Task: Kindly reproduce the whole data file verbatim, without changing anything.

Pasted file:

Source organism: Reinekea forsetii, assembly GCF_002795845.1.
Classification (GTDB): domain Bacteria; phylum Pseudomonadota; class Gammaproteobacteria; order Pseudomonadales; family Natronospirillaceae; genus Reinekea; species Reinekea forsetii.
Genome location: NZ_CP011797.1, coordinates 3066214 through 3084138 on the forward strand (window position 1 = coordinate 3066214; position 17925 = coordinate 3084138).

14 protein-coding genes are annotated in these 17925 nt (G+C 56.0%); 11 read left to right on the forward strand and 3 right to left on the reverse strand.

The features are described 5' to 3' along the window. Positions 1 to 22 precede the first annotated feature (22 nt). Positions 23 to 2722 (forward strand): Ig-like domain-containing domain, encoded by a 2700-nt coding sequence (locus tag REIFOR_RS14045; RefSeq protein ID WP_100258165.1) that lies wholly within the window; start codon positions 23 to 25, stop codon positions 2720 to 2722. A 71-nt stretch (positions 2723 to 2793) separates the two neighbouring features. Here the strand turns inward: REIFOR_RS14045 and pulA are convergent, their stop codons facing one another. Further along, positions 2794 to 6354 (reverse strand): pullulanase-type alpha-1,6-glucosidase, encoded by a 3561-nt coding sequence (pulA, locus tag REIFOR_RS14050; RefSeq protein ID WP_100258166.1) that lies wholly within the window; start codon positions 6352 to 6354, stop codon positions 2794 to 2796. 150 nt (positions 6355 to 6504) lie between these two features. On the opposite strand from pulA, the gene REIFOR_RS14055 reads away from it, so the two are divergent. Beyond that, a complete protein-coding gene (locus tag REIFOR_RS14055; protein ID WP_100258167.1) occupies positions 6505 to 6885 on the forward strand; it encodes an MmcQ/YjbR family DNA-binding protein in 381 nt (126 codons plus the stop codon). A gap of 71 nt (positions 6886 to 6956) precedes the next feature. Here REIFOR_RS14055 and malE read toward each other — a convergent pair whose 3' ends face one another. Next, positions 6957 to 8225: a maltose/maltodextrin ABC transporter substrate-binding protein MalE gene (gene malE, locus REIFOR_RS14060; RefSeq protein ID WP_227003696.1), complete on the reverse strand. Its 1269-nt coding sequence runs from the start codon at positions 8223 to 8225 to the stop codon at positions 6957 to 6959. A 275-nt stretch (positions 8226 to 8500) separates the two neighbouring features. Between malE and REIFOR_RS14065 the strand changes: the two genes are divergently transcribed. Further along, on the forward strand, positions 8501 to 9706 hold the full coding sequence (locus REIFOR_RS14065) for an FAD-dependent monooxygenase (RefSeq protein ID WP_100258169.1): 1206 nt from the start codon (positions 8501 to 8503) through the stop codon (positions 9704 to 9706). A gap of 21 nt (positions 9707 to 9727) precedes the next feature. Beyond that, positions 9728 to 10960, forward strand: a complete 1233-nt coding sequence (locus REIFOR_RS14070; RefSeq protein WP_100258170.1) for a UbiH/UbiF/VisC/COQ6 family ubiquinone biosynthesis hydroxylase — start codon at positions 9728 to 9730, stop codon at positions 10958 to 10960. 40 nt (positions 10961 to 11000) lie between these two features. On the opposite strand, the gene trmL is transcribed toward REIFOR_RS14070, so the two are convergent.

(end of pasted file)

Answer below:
Source organism: Reinekea forsetii, assembly GCF_002795845.1.
Classification (GTDB): domain Bacteria; phylum Pseudomonadota; class Gammaproteobacteria; order Pseudomonadales; family Natronospirillaceae; genus Reinekea; species Reinekea forsetii.
Genome location: NZ_CP011797.1, coordinates 3066214 through 3084138 on the forward strand (window position 1 = coordinate 3066214; position 17925 = coordinate 3084138).

14 protein-coding genes are annotated in these 17925 nt (G+C 56.0%); 11 read left to right on the forward strand and 3 right to left on the reverse strand.

The features are described 5' to 3' along the window. Positions 1 to 22 precede the first annotated feature (22 nt). Positions 23 to 2722 (forward strand): Ig-like domain-containing domain, encoded by a 2700-nt coding sequence (locus tag REIFOR_RS14045; RefSeq protein ID WP_100258165.1) that lies wholly within the window; start codon positions 23 to 25, stop codon positions 2720 to 2722. A 71-nt stretch (positions 2723 to 2793) separates the two neighbouring features. Here the strand turns inward: REIFOR_RS14045 and pulA are convergent, their stop codons facing one another. Further along, positions 2794 to 6354 (reverse strand): pullulanase-type alpha-1,6-glucosidase, encoded by a 3561-nt coding sequence (pulA, locus tag REIFOR_RS14050; RefSeq protein ID WP_100258166.1) that lies wholly within the window; start codon positions 6352 to 6354, stop codon positions 2794 to 2796. 150 nt (positions 6355 to 6504) lie between these two features. On the opposite strand from pulA, the gene REIFOR_RS14055 reads away from it, so the two are divergent. Beyond that, a complete protein-coding gene (locus tag REIFOR_RS14055; protein ID WP_100258167.1) occupies positions 6505 to 6885 on the forward strand; it encodes an MmcQ/YjbR family DNA-binding protein in 381 nt (126 codons plus the stop codon). A gap of 71 nt (positions 6886 to 6956) precedes the next feature. Here REIFOR_RS14055 and malE read toward each other — a convergent pair whose 3' ends face one another. Next, positions 6957 to 8225: a maltose/maltodextrin ABC transporter substrate-binding protein MalE gene (gene malE, locus REIFOR_RS14060; RefSeq protein ID WP_227003696.1), complete on the reverse strand. Its 1269-nt coding sequence runs from the start codon at positions 8223 to 8225 to the stop codon at positions 6957 to 6959. A 275-nt stretch (positions 8226 to 8500) separates the two neighbouring features. Between malE and REIFOR_RS14065 the strand changes: the two genes are divergently transcribed. Further along, on the forward strand, positions 8501 to 9706 hold the full coding sequence (locus REIFOR_RS14065) for an FAD-dependent monooxygenase (RefSeq protein ID WP_100258169.1): 1206 nt from the start codon (positions 8501 to 8503) through the stop codon (positions 9704 to 9706). A gap of 21 nt (positions 9707 to 9727) precedes the next feature. Beyond that, positions 9728 to 10960, forward strand: a complete 1233-nt coding sequence (locus REIFOR_RS14070; RefSeq protein WP_100258170.1) for a UbiH/UbiF/VisC/COQ6 family ubiquinone biosynthesis hydroxylase — start codon at positions 9728 to 9730, stop codon at positions 10958 to 10960. 40 nt (positions 10961 to 11000) lie between these two features. On the opposite strand, the gene trmL is transcribed toward REIFOR_RS14070, so the two are convergent.